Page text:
(Host) The Senate Judiciary committee is expected to vote on legislation this week that will create an Internet Registry for convicted sex offenders. Governor Jim Douglas says he supports the proposal.
VPR’s Bob Kinzel reports.
(Kinzel) Backers of the plan say the measure is needed, because at this time Vermont has one of the weakest laws in the country concerning public notification of convicted sex offenders. In some states, law enforcement officials take an active role in making sure that neighbors of convicted sex offenders are aware that the person has moved in nearby.
Under Vermont’s current law, convicted sex offenders register with the state and local law enforcement. Officials have access to the registry but members of the public can only obtain this information after convincing the police that there’s a good reason for them to have it.
The Senate Judiciary committee is considering several bills to expand the existing law. Committee chairman, Dick Sears, thinks it’s a good idea to put the names of convicted sex offenders who pose the greatest risk to the public on the Internet.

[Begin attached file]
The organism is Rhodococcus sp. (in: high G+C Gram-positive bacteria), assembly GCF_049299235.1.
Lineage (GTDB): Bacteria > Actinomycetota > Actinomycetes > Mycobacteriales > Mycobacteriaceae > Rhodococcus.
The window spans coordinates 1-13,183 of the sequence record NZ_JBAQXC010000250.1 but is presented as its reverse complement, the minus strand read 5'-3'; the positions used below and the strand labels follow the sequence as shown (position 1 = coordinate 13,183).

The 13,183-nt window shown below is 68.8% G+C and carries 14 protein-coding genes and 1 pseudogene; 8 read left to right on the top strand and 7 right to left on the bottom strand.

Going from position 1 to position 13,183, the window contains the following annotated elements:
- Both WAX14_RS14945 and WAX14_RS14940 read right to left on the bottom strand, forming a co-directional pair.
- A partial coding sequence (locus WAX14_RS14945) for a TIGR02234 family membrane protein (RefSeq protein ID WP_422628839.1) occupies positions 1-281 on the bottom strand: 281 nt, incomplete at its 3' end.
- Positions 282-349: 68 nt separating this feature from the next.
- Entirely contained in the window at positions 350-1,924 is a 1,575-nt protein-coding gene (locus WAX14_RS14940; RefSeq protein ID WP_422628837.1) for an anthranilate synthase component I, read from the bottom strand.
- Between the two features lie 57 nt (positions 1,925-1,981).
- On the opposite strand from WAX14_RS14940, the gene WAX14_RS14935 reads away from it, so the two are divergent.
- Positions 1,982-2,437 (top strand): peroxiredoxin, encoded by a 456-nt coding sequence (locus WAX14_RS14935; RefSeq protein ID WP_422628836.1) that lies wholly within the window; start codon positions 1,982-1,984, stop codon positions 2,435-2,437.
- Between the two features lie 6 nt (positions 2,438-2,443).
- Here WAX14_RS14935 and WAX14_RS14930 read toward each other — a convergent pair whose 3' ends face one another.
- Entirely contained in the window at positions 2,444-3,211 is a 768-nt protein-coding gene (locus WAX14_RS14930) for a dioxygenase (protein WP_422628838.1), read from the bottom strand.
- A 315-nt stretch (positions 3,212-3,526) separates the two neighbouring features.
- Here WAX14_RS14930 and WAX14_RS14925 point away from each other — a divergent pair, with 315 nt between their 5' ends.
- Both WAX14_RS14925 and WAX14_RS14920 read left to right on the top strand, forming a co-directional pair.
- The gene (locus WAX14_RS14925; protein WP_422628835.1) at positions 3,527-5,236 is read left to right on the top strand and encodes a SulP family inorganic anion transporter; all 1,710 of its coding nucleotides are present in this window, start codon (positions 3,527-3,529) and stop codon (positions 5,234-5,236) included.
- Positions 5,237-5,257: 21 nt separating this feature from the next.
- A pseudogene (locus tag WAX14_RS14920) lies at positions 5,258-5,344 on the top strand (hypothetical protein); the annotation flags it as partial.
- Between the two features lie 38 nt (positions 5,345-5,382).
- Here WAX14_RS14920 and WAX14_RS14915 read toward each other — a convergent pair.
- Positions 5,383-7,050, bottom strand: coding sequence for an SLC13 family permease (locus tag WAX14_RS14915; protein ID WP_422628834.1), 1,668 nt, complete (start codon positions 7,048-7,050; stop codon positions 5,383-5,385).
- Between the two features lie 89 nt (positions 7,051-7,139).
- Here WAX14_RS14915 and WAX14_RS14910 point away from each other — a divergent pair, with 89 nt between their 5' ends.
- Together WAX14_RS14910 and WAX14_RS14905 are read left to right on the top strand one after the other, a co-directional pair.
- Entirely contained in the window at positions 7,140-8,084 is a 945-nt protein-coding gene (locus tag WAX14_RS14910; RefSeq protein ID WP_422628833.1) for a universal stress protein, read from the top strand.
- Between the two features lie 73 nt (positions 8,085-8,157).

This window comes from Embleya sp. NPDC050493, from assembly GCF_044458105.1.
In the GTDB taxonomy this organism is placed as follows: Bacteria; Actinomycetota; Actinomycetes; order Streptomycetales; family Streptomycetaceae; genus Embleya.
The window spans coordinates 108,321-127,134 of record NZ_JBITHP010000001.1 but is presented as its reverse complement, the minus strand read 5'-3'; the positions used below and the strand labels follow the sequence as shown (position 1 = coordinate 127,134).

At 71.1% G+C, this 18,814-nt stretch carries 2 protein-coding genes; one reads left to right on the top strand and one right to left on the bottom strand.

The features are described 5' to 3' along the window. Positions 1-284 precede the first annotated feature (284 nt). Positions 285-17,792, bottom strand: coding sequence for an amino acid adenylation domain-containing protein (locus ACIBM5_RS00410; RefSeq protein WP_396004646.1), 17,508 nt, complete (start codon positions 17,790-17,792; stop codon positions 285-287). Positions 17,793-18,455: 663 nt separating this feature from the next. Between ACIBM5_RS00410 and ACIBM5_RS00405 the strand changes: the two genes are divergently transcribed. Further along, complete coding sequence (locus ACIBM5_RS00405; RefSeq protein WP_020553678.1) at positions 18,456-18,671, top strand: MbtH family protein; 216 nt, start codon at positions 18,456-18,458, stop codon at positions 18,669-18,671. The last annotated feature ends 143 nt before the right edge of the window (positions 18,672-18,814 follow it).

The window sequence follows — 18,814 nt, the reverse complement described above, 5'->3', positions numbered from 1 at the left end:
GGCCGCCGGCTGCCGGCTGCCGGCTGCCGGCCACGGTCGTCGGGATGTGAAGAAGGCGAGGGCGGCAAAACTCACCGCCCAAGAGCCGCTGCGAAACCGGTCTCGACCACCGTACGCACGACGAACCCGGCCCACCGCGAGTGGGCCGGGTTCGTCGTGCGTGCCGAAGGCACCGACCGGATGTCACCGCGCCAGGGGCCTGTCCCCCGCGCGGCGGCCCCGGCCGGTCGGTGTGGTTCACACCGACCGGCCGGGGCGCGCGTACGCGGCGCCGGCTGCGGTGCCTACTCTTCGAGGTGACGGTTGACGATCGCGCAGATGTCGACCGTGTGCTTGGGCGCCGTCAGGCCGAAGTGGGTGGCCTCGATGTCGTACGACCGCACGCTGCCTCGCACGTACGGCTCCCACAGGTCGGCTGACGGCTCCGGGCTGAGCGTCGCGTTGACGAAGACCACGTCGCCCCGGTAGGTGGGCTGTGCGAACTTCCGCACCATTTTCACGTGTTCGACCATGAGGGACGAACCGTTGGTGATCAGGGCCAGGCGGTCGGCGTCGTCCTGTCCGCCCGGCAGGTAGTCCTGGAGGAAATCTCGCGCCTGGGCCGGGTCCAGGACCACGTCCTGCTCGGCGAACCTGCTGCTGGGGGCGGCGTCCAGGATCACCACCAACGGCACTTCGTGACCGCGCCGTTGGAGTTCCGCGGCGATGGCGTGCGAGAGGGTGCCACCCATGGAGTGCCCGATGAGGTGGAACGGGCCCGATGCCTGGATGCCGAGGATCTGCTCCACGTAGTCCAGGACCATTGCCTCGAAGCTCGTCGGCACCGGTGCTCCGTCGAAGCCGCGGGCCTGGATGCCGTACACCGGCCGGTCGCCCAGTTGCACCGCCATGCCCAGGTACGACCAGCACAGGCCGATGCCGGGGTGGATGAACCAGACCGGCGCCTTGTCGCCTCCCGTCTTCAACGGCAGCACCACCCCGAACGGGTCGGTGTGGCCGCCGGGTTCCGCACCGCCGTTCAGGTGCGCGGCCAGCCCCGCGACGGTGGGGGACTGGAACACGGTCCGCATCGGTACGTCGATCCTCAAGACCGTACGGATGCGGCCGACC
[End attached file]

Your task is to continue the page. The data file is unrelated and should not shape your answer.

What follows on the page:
(Sears) “There are trade offs, there’s no question about it, but we think in the overall for public safety that it could have a dramatic effect in lowering the likelihood to re-offend. And today’s system, even when used correctly, sometimes makes it difficult to know about somebody who perhaps may not be living in your neighborhood, but may be working in your neighborhood or may be at playgrounds around your neighborhood.”
(Kinzel) Governor Jim Douglas says he’s backing the plan and the governor is not swayed by arguments that convicted sex offenders have paid their debt to society once they’re released from jail and that the proposal is an invasion of the person’s privacy:
(Douglas) “I’m not persuaded by some of the testimony I heard reported about the convicted criminals and their need for privacy. The most important thing is the protection of the public, the protection of the children of Vermont, and I think it’s important to maintain that as our primary objective and find a way to provide that information.”
(Kinzel) Douglas says he’d like to see the Senate add the names and addresses of convicted drug dealers to the Internet registry site.
For Vermont Public Radio I’m Bob Kinzel in Montpelier.